A shopper looks at a copy of TurboTax on sale at Costco in Mountain View, Calif.
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ISSAQUAH, Wash. — Costco Wholesale Corp.'s fiscal second-quarter profit rose 13 percent as sales improved and it made more money from membership fees. The wholesale club operator's performance topped Wall Street's expectations. Its shares rose 2 percent in premarket trading.
During the economic downturn many consumers have looked to stretch their money further by shopping at wholesale clubs, where they can buy items in bulk for prices typically cheaper than at their local grocery store.
Costco reported Wednesday that its net income rose to $394 million, or 90 cents per share, for the period ended Feb. 12, up from $348 million, or 79 cents per share, a year ago.
This beat the 88 cents per share that analysts polled by FactSet predicted.
Revenue increased 10 percent to $22.97 billion from $20.88 billion, beating Wall Street's $22.7 billion forecast.
Costco said that revenue from membership fees rose to $459 million from $426 million.
Revenue at stores open at least a year climbed 8 percent. The figure also rose 8 percent in the U.S. and overseas during the quarter. Excluding higher gas prices and the negative impact of foreign currencies, revenue at stores open at least a year increased 7 percent.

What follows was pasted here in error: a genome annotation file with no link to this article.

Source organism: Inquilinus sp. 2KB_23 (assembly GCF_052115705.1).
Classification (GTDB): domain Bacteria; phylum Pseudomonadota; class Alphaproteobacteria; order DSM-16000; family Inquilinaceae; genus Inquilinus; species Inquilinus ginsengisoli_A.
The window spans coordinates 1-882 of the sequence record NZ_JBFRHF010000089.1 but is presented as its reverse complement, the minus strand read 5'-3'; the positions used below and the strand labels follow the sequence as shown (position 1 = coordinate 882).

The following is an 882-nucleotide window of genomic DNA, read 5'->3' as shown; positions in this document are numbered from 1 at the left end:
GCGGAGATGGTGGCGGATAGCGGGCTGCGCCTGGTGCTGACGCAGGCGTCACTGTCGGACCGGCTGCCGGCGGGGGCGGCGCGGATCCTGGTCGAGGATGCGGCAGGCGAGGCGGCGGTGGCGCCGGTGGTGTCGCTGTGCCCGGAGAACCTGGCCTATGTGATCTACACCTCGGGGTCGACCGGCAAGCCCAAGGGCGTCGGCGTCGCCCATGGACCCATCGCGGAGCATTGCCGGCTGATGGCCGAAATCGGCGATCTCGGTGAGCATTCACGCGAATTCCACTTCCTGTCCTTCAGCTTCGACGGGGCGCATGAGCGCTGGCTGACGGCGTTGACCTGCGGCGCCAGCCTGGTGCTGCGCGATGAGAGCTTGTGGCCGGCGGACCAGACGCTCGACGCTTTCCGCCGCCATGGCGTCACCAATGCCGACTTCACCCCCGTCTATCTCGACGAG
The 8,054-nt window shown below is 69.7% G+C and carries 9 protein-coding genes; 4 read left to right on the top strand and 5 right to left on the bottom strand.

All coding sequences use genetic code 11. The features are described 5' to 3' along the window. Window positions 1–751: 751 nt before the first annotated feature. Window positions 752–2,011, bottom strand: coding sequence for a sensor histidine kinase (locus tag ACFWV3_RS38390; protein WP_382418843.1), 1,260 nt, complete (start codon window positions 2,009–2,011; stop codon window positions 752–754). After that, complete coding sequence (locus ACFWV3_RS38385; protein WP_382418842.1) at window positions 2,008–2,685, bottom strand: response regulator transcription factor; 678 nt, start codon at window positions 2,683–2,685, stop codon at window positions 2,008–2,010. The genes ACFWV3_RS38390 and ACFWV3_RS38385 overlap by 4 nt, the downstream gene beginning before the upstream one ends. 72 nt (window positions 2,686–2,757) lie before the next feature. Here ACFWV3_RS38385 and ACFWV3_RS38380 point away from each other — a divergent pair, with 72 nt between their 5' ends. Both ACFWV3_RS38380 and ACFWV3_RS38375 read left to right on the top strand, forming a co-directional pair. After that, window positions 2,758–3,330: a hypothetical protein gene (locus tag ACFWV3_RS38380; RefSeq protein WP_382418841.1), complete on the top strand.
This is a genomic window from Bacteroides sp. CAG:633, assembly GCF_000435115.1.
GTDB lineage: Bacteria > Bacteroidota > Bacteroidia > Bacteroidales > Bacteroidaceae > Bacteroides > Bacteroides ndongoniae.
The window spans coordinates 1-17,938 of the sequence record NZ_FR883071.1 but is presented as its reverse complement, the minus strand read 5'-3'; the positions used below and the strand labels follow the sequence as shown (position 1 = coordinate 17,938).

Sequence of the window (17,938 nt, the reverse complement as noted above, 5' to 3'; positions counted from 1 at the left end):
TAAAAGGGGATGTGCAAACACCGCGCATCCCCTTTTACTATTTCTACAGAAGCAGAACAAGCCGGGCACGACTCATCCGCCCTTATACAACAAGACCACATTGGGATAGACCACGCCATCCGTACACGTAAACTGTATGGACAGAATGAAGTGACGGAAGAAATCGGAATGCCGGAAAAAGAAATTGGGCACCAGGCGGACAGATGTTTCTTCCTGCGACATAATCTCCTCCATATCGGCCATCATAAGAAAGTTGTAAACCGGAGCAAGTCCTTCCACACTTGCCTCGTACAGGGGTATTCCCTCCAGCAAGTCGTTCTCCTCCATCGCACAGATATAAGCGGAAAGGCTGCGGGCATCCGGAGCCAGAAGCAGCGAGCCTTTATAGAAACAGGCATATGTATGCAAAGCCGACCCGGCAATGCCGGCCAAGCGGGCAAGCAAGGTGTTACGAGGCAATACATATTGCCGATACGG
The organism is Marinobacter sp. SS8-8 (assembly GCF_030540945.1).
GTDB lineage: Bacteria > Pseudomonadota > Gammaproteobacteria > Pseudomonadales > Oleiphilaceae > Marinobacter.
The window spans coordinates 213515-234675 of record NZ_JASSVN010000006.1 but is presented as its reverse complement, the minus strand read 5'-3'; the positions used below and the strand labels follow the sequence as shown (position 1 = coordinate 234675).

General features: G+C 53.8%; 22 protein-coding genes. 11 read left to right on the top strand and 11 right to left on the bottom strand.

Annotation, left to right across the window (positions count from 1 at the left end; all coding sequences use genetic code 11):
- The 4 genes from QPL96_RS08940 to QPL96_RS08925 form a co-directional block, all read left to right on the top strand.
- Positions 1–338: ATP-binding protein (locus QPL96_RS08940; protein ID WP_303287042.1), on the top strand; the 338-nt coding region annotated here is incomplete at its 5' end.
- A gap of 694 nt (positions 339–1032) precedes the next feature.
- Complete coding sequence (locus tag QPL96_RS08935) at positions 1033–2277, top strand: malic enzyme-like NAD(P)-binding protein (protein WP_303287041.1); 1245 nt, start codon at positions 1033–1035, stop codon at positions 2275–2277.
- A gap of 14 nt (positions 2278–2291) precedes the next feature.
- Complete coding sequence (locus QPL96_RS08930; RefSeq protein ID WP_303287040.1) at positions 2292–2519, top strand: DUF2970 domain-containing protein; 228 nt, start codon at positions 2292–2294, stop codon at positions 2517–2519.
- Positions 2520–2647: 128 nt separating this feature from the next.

This metric is a key gauge of a retailer's health because it excludes results from stores recently opened or closed.
Its shares rose $1.73, or 2 percent, to $87 in premarket trading.
Results for the month of February were the same as the quarter, with revenue at stores open at least a year up 8 percent. The U.S. and overseas also each posted 8 percent increases for the four week period.
Taking out increasing gas prices and foreign currencies effect, revenue at stores open at least a year climbed 7 percent.
Costco, based in Issaquah, Wash., currently runs 600 warehouses. This includes 433 in the U.S. and Puerto Rico, 82 in Canada, 32 in Mexico, 22 in the U.K., 13 in Japan, eight in Taiwan, seven in Korea and three in Australia.
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